A comment from Australia's top bank regulator that the country's lenders have enough funding for months may be meant to reassure, writes Cynthia Koons, but it's like an airplane pilot saying he has enough fuel for a few more hours. Aussie banks are unusually dependent on overseas funding, and are thus impacted directly by EU stress. WBC +1.5% YTD.
"The biggest bubble in recent history is heading for the mother of all hard landings," writes SocGen's Albert Edwards, tagging onto his bearish partner-in-crime Dylan Grice's analysis of Australia. Channeling Minsky, Edwards notes the lack of volatility in Oz's economy (no recession since 1991) leads to an excessive build-up in debt and a "bigger crash down the road."
Among Australia's troubles are banks that can't pass on RBA rate cuts (50 bp last night) because - reliant on overseas markets - the lenders' funding costs are on the rise. "Infatuation" with Oz's debt (foreign ownership gov't bonds is skying) may be propping up the aussie, writes Anthony Doyle, but not for much longer. FXA -0.7%.
Answer: Australia. Question (courtesy of Dylan Grice): "What do you call a credit bubble built on a commodity bull market built on a much bigger Chinese credit bubble?" The country has 5 of the world's most 15 expensive cities, runs a current account deficit despite booming commodity sales to China, and has seen a steep rise in debt/income. Shares: EWA +10.9% YTD, the aussie: FXA +1.1% YTD.
Might Genworth's (GNW -21%) delay of its Australian mortgage insurance business IPO be ringing a bell for the Oz property market? The company cites deteriorating market conditions in the Aussie mortgage market "as lenders accelerated the processing of late-stage delinquencies ... at a higher rate and severity than expected." Westpac WBK -1%.
Australia's major banks - needing to raise $100B in 2012, dealing with a reversal in the country's bubbly property market, and facing an economy gasping for air in all but the mining sector - have been put on negative ratings watch by Fitch. The good news is the RBA's 4.25% benchmark rate - there's a lot of room for funding costs to decline.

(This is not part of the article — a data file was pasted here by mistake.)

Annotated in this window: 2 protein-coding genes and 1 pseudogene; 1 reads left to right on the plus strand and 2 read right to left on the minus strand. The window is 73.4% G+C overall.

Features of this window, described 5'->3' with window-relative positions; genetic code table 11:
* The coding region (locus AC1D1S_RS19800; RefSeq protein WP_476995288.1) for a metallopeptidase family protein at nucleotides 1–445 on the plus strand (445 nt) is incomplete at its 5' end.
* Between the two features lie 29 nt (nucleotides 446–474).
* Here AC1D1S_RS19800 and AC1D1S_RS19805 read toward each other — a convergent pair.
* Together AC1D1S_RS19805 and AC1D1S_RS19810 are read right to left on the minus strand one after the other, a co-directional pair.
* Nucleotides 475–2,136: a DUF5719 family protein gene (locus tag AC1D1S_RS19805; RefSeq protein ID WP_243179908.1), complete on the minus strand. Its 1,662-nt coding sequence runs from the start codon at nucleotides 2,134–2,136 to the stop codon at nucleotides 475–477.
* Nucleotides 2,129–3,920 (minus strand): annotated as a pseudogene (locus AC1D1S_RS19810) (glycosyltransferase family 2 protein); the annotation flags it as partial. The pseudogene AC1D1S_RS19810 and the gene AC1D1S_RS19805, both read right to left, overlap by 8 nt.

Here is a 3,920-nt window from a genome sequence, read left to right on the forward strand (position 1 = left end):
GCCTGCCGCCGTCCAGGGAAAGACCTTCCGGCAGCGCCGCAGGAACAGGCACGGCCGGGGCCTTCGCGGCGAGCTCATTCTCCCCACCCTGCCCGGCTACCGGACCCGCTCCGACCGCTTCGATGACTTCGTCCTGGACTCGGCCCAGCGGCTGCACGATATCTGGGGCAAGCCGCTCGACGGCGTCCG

Australia begins to say "uncle" to the continued surge in its currency, as chatter begins regarding intervention. "We're seeing the worst trading conditions experienced in the last 30 years," says the head of a tourism council. Shares -0.85% last night, down nearly 5% the last 3 weeks. Aussie -0.6%.
In order to get borrowers into mortgages, Australian banks have been plugging cost of living assumptions well below the poverty level into their qualification models. It's not quite NINJA, but the practice would make New Century proud.
Cracks being to emerge in one of the planet's frothier real estate markets as Australia sees isolated (thus far) areas of weakness. Queensland's Sunshine and Gold Coasts are seeing a sharp slowdown in sales, falling prices and plenty of inventory. Nationwide, prices are still holding onto the flat line.
Moody's places Australia's 4 largest banks on review for possible downgrade, worried about their reliance on overseas funding and noting the speed at which investor confidence can shift. Share prices are unaffected, all rising in Sydney. ADRs: WBK, NABZY.PK, ANZBY.PK, CBAUF.PK.
A 44% rise in property listings belies myths of an Australian housing shortage that bulls point to as reason for higher prices. Especially heavy supply on Queensland's Gold and Sunshine coasts is drawing comparisons to Florida circa 2006/7. Expected interest rate hikes are not helping.
The debate over the existence of an Aussie housing bubble continues. Australian Property Investor calls it a myth. An expat Aussie dives into data to show how off-base the "cult of property" has become. Aussie banks and the mortgage market are more reliant than ever on overseas funding.